Thursday, November 26, 2020


Read "Moly" at The Eldritch Dark:

This poem from Clark Ashton Smith (CAS) is named for the legendary plant that plays an important role in Book X of Homer's Odyssey.  As the hero Odysseus seeks to free his men from the sorceries of the enchantress Circe, the god Hermes (aka Mercury) comes to his aid with a magic herb:

This said, he gave his antidote to me,
Which from the earth he pluck’d, and told me all
The virtue of it, with what Deities call
The name it bears; and Moly they impose
For name to it. The root is hard to loose
From hold of earth by mortals; but God’s pow’r
Can all things do.

The English translation quoted above is that of George Chapman from 1614.

In line with with Homer's contention that mere mortals cannot harvest this botanical countermeasure, CAS' poem suggests that it is out-of-reach to those living in the earthly realm:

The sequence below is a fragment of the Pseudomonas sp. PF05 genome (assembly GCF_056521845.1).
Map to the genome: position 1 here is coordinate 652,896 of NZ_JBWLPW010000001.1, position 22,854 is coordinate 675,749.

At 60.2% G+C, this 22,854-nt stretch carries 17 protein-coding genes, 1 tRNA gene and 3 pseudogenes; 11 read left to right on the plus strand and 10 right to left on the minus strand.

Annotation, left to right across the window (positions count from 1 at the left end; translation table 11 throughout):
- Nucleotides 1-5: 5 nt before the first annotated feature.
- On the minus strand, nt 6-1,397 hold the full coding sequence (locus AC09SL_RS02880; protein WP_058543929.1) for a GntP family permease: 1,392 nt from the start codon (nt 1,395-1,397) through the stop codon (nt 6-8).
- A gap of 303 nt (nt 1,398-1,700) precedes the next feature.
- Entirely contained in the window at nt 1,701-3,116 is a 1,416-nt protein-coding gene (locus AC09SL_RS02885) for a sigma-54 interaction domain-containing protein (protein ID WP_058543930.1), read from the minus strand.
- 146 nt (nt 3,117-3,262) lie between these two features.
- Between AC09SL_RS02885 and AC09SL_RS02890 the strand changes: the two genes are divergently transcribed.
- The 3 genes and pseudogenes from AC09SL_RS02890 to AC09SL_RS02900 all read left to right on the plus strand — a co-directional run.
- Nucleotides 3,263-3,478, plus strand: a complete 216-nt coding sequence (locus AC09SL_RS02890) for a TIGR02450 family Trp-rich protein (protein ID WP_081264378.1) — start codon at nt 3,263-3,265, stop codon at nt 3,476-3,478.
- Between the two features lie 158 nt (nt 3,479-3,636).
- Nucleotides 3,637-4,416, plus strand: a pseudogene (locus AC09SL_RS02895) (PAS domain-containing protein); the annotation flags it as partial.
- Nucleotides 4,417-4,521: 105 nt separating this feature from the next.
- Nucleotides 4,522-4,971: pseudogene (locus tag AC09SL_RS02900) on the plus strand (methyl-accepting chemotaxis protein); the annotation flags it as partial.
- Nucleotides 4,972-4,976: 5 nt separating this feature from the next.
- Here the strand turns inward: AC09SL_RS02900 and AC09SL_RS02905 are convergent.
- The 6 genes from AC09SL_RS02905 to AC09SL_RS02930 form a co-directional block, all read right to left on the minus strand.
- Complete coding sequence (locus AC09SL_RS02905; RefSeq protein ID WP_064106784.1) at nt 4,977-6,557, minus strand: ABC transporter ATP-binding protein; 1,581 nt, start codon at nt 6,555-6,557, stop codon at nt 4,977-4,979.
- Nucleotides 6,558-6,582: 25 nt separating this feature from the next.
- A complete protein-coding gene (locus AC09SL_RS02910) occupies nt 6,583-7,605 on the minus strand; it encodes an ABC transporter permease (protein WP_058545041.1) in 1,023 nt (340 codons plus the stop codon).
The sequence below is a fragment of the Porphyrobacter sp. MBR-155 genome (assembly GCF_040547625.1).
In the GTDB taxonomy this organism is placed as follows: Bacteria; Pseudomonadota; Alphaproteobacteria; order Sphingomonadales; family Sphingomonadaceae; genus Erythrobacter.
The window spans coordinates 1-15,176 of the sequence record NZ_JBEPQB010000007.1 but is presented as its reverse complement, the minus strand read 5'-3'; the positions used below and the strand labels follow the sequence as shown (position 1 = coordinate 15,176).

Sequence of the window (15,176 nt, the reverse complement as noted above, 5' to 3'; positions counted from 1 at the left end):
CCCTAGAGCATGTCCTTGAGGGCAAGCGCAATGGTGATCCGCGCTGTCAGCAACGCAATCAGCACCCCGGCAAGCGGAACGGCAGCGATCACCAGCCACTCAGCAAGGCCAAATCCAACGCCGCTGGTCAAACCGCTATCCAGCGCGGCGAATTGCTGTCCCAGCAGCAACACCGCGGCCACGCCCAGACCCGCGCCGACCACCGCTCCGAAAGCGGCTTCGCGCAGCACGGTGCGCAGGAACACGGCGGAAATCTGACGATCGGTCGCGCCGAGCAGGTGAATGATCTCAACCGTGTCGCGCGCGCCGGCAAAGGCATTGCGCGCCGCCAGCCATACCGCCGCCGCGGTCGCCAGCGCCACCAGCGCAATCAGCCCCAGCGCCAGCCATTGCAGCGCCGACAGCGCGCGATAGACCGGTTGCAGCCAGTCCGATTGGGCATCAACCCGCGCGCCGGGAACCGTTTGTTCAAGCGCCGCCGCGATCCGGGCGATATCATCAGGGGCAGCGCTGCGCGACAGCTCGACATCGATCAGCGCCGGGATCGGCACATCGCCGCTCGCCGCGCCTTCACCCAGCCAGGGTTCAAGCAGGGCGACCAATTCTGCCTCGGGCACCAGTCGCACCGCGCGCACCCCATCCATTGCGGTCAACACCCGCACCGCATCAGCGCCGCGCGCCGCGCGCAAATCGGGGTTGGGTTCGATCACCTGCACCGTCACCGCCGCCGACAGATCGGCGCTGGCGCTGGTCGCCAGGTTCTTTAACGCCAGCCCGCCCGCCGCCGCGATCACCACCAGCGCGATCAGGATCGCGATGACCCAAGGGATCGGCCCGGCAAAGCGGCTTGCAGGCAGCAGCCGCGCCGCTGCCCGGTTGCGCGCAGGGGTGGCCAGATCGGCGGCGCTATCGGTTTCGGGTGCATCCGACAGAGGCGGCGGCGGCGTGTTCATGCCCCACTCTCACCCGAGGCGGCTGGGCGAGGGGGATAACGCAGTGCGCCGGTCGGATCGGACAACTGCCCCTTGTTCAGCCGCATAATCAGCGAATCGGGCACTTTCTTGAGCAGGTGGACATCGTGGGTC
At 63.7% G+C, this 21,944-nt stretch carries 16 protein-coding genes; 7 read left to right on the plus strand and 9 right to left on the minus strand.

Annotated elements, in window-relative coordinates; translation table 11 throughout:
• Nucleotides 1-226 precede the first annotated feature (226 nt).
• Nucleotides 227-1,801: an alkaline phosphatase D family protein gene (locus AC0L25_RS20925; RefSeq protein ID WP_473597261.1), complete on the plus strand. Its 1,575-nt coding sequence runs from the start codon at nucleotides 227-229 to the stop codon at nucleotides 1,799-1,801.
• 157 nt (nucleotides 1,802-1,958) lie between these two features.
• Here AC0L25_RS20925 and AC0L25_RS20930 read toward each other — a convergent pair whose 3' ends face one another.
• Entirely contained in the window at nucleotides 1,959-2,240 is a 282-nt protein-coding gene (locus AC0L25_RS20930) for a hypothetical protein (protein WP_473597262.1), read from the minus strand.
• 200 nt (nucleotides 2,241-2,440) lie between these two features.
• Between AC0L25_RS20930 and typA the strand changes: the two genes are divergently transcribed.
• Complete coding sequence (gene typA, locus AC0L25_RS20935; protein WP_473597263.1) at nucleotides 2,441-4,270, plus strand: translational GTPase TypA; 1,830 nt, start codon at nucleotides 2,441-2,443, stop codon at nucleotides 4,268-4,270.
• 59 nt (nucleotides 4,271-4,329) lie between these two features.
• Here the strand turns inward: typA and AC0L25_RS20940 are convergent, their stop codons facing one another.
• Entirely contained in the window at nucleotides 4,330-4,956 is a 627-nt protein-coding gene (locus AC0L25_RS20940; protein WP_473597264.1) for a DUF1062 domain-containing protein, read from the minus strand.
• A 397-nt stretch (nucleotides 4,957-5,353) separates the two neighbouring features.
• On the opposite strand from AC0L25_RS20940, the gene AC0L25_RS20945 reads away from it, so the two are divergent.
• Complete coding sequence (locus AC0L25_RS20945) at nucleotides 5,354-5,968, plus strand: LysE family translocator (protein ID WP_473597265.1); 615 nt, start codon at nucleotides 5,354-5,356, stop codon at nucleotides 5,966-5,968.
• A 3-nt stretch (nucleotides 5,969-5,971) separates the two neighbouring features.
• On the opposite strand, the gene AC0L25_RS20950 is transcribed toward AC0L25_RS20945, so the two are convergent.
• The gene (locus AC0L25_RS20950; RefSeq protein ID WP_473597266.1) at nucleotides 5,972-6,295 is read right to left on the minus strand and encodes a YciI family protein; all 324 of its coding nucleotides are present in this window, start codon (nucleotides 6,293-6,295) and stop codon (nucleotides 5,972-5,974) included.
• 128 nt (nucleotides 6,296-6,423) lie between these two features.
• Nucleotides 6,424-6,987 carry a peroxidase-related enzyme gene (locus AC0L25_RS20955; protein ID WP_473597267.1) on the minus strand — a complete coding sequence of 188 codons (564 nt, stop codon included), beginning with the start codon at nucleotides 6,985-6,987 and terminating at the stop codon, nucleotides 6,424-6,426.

Seek no more! seek no more!
Not on mountain, moor or shore,
Not by noon, nor under moon,
Blows the plant of magic boon,
Not with eyes shall any find it
Nor with fingers pluck and wind it:
From the dust of limbs and heart
Shall the roots of moly start,
Over thy forgetful grave
Shall the flower of moly wave.

I read CAS' "Moly" as an allegory for the inability of the heterosexual male of the species to resist the charms of the fair ladies; for while moly is the "Flower that wards the flesh and heart / From beguileful Circe's art" it is unobtainable to those within the mortal coil. 

The author's use of short lines with near-perfect end rhymes enhances the prophetic nature of this poem ("Seek no more! seek no more!") and makes it a real pleasure to read.

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